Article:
Taxpayer made the weekly payments required by this agreement to the South Carolina National Bank by cashier's check, placed in escrow for Finch Properties. Such payments occurred on April 19, April 23, May 3, May 10, May 19, and May 26, 1976.
The parties agree that sometime after April 19, 1976, Caveness, following repeated requests from Taxpayer, showed Taxpayer a copy of the April 7, 1976 exclusive sales listing. Recognizing that it did not provide for an option to purchase the land, Taxpayer sent Caveness back to Finch to secure such an agreement. Caveness entered into an agreement with Finch dated May 24, 1976, granting him an option to purchase the stock and other assets of Finch Properties, effective May 24, 1976. Paragraph 10 of the agreement between Caveness and Finch provided that any payments made prior to the effective date of the Option and Agreement would be included as a part of the sales price. The agreement also specified that the life of the option could be extended at a rate of $7,000 per week. After the above-mentioned May 26, 1976 payment, however, no additional payments to Finch Properties were made and the unexercised option lapsed.
In his 1976 federal income tax return2 Taxpayer deducted the six payments to Finch, totalling $42,000, plus $14 spent in the purchase of the cashier's checks, as an ordinary business loss. Though it was required to be filed on or before July 15, 1977,3 the return was not acknowledged by the IRS until July 27, 1977.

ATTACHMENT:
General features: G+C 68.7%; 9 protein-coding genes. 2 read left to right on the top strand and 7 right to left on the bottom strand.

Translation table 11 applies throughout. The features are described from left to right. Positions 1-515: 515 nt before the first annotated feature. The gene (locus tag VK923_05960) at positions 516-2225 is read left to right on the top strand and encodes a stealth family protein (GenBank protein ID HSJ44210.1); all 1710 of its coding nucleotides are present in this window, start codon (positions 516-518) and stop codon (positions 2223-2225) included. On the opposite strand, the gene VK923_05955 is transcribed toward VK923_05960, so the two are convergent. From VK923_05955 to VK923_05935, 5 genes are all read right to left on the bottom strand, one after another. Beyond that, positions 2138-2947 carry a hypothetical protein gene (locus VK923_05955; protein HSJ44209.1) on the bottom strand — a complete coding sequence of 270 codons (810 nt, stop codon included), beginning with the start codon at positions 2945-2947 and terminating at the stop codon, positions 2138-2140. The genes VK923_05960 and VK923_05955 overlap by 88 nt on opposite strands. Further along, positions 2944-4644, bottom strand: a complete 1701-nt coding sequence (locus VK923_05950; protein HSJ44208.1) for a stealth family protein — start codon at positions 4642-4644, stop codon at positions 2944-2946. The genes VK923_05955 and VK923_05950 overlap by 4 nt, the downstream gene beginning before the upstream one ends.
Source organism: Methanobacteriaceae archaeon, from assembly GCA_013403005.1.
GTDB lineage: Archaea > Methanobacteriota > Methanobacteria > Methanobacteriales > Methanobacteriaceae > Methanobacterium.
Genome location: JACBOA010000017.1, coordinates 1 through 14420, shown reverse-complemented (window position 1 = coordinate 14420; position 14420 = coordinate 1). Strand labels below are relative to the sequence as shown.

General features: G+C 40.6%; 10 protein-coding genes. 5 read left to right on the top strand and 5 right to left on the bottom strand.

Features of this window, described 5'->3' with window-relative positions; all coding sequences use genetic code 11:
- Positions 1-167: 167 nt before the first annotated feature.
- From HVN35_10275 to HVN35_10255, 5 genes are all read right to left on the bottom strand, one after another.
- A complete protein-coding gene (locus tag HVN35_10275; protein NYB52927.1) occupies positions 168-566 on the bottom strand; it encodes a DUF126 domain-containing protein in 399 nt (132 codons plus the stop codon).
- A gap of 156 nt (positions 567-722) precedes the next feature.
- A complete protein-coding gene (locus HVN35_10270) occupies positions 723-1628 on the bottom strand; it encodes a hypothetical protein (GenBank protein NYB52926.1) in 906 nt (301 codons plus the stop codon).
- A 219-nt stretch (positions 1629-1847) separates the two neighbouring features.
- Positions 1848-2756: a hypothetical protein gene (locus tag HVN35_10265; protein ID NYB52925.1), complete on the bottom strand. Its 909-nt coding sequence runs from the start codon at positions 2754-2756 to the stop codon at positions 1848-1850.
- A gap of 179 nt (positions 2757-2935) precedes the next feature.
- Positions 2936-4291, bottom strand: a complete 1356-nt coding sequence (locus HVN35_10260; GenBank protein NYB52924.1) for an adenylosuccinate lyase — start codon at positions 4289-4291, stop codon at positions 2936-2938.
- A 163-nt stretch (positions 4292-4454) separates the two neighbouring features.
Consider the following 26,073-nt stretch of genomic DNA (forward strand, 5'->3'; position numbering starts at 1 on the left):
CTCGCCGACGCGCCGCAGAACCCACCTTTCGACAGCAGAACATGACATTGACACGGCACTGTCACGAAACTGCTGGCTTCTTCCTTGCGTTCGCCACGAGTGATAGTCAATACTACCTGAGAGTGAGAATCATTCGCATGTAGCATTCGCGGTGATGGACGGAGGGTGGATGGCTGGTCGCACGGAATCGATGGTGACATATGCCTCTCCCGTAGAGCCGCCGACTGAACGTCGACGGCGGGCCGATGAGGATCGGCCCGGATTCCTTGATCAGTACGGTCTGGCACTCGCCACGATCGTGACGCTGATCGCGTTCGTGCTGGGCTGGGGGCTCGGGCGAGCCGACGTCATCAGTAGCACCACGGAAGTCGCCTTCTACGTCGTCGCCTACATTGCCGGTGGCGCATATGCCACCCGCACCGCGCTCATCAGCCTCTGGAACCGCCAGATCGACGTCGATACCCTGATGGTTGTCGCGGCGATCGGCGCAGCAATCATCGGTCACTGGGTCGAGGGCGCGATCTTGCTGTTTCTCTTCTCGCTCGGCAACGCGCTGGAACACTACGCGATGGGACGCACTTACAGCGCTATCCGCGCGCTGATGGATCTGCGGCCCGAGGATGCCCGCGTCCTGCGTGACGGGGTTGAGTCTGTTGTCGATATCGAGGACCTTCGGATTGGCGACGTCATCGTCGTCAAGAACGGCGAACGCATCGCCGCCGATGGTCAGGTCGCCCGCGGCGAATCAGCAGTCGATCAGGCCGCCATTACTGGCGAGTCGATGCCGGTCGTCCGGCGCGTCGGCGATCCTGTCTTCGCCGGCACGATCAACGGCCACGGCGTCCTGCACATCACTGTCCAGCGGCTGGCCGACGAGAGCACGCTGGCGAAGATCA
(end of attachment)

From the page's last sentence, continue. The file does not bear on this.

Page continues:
The IRS determined a deficiency in Taxpayer's 1976 tax return, finding that the deduction taken for failure to exercise the option should have been reported as a capital loss rather than as an ordinary business loss. The IRS declared that the option was actually to purchase capital assets from Finch Properties, including stock, contractual rights, and the mortgage on the 1500 acres of land, rather than land purchased as part of a profit-seeking venture. IRS also assessed Taxpayer an addition to tax pursuant to IRC Sec. 6651(a) (1) for late filing of his tax return.
At the Tax Court hearing, Taxpayer testified that he had been led to believe he was purchasing from Caveness an option to acquire the Isle of Palms property rather than an option to purchase capital assets from Finch Properties. He stated that the April 19, 1976 agreement between himself and Caveness, which expressly described the Isle of Palms property as that property covered by the option, as well as several cashier's checks with the notation "land option", supported his position. On cross-examination, when asked why he had not attempted to get his money back once the true nature of the option became clear, Taxpayer declared that pursuant to his agreement, the payments would constitute a portion of the sale price had the option been exercised. Concerning his failure to timely file his 1976 tax return, Taxpayer testified that the ministerial inadvertence of his trusted employee, Lynwood W. Lucas, had caused the delay, and therefore such inadvertence constituted reasonable cause under IRC Sec. 6651(a) (1).
The Tax Court disagreed with both of Taxpayer's arguments. Viewing the transaction among Caveness, Ravenel, Finch, Walters, and Taxpayer as a whole, the court declared that Taxpayer had indeed purchased an option to acquire capital assets, thus entitling him to deduct only a capital loss. The Tax Court further held that even though Taxpayer's failure to timely file his tax return was not due to willful neglect, Taxpayer failed to show reasonable cause to excuse his late filing. Taxpayer now appeals to this court pursuant to IRC Sec. 7482(a).